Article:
You just gotta love Yoshiharu Takeuchi, who hired a brand ambassador, travel agent, accountant, general manager, master distiller, janitor, chief cook and bottle washer, the cook, the baker and candlestick maker, and still only has a single employee in his Japanese rum-making outfit Nine Leaves – himself. And lest you think he’s a dour, serious, penny-pinching cost-cutting ninja who’d prefer to be making a Yamazaki single-handedly or something, you can take it from me that he’s a funny, personable, dynamic and all-round cool dude, a riot to hang out with in any bar in any country. Oh yeah, and he makes some pretty damned fine rums.

I’ve been writing about Nine Leaves since I first tried their various rums back in 2014: the Clear, and “Almost <<pick your season>>” French- or American-oak-aged rums (most of which were aged, at best, for six months and issued once or twice a year), and have gradually realized that due to the peculiarities of Japanese tax laws, it’s simply not in their interest to make rums greater than two years of age, and so probably never will. Yoshi-san has therefore always concentrated on making minute, infinitesimal improvements to these young ‘uns, until 2016 when he changed direction and put out the first Encrypted rum, riding the wave of finishes and double maturations that have almost come to define Foursquare and have been copied here and there by other distillers like DDL and English Harbour.

The Encrypted rums were subtly, quietly excellent. It surpasses my understanding that to this day they have not made much of a wave in the rumworld (unless you count Velier’s 70th anniversary edition, which Yoshi jokingly calls the “Encrypted 2½”), though sales must be brisk otherwise why would Nine Leaves keep making them, right? The Encrypted II from 2017 was a blend of copper-pot-still rums slightly over two years of age: some were aged in ex-bourbon casks, some in PX Oloroso, and then blended, with a resultant strength of 58% ABV. That’s it, and the results just keep getting better over time.

Consider the way it smelled. With pot still distillate and two different cask types, one would expect no less than an intriguing smorgasbord, which this provided, in spades: the pot still component was quite subdued, starting off with a little brine and olives, a light touch of nail polish remover and acetones; indeed, the vaguely herbal nature of it almost suggested an agricole wannabe than the molasses rum it actually was. Letting it open a little is key here: after several minutes the other aromas of light vanilla and caramel were joined by smells of apples, green grapes, cumin and lemon peel, and only after some time did heavier fruit like peaches in syrup begin to make their appearance, with a neat balancing act between the various components.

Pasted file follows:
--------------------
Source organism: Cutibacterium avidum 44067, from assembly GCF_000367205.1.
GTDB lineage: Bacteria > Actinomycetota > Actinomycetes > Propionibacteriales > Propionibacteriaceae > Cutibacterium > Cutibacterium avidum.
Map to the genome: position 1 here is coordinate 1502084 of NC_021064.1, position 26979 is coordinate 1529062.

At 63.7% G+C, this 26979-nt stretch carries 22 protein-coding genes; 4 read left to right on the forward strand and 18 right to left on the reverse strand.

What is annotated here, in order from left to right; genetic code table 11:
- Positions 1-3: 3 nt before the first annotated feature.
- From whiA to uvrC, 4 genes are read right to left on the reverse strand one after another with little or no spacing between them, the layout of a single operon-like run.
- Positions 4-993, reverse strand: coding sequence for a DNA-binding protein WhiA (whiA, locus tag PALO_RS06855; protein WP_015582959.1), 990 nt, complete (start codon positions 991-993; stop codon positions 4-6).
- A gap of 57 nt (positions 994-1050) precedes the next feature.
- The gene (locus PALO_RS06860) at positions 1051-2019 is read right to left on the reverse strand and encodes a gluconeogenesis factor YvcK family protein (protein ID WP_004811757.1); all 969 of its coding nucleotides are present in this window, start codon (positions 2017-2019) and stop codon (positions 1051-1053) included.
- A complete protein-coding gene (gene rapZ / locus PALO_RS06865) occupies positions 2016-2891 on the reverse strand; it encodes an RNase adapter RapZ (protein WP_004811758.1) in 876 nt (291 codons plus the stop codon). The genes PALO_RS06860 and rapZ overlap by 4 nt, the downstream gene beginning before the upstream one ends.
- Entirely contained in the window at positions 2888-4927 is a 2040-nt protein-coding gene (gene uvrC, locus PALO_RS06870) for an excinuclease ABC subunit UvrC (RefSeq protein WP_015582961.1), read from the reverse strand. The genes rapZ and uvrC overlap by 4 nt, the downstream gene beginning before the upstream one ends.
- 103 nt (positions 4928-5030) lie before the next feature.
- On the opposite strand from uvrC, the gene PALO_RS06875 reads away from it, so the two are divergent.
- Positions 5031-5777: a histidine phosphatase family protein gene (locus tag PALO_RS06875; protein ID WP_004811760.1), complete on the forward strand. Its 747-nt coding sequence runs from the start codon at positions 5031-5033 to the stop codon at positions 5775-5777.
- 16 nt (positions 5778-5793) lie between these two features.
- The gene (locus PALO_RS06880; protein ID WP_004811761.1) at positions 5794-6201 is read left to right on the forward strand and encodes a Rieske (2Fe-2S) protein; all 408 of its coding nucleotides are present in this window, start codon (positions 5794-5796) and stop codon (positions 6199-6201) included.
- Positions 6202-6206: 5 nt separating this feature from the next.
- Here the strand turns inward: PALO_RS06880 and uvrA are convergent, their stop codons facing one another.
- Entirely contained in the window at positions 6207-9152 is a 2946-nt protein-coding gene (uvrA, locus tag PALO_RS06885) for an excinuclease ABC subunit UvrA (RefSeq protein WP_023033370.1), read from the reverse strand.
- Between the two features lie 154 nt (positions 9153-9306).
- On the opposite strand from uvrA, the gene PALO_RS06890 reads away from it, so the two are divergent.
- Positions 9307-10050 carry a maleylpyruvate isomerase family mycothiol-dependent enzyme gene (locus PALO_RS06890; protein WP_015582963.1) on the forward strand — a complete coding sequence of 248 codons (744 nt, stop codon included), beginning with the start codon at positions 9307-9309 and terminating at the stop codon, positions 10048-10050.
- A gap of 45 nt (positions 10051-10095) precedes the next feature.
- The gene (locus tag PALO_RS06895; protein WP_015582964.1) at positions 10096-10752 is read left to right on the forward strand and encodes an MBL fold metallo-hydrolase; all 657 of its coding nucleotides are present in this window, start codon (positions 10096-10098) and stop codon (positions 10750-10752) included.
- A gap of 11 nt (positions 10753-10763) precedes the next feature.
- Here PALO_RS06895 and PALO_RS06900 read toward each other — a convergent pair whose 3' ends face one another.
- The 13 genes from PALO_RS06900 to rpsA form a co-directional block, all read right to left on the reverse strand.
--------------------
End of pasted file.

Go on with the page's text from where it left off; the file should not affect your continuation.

The real treat was how it tasted. Short version? Delicious. Much as the nose managed to make a curious combination of agricole and molasses rum work together without going too far on one side or the other, the palate took flavours that might have been jarring and found a way to make them enhance each other rather than compete: it was hot and briny, tasting of gooseberries, green grapes and unripe mangoes, then balancing that off with unsweetened cooking chocolate, licorice, nougat and bon-bons, which were in turn dusted lightly with cinnamon and almonds, before closing off in a nice long finish of nuttiness, caramel, vanilla, a hint of wine and even (I kid you not) tumeric.

It’s amazing how many flavours Nine Leaves wrings out of their distillate without messing around with additives of any kind. When I see major houses doctoring their rums and their blends in order to appeal to the sweet-toothed mass market, then justify their actions (assuming they bother) by mentioning lack of resources to age distillate for long periods, the desire of their customers, the permissive legislation etc etc etc, I want to sigh and just point them in the direction of a rum like this one, aged for so short a time, not part of any family tradition or national heritage, not needing any adornment to showcase its quality. This thing is simply a solid, tasty rum, familiar enough not to piss off the Faithful, while also different enough to elicit nods of appreciation from those who’re looking for a variation from the norm. Not many makers can find the balancing point between such different aspects of the production process — Nine Leaves has shown it can be done, and done well, by taking the time to get it done right.